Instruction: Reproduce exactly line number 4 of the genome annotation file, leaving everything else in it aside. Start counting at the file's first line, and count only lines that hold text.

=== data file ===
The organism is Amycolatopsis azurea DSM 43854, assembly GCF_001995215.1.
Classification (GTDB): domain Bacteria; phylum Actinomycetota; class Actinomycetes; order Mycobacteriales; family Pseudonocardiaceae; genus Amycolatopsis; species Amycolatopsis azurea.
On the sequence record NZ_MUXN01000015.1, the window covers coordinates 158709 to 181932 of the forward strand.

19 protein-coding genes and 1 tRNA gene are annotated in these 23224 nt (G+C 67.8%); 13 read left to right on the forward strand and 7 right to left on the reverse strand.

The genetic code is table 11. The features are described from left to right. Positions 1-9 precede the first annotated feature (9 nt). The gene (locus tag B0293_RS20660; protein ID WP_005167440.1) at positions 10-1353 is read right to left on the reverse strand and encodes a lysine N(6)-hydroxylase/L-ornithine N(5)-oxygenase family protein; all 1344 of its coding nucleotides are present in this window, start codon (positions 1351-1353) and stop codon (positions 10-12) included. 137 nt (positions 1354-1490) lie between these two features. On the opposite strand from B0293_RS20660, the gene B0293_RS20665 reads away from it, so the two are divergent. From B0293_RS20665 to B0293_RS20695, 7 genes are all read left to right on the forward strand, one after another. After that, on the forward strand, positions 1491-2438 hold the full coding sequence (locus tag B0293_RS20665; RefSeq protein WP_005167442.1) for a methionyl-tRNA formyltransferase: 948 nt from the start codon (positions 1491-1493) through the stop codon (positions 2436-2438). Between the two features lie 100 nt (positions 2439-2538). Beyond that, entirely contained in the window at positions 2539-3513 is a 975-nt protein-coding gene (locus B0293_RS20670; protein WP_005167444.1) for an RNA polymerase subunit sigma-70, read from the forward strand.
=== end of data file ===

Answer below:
19 protein-coding genes and 1 tRNA gene are annotated in these 23224 nt (G+C 67.8%); 13 read left to right on the forward strand and 7 right to left on the reverse strand.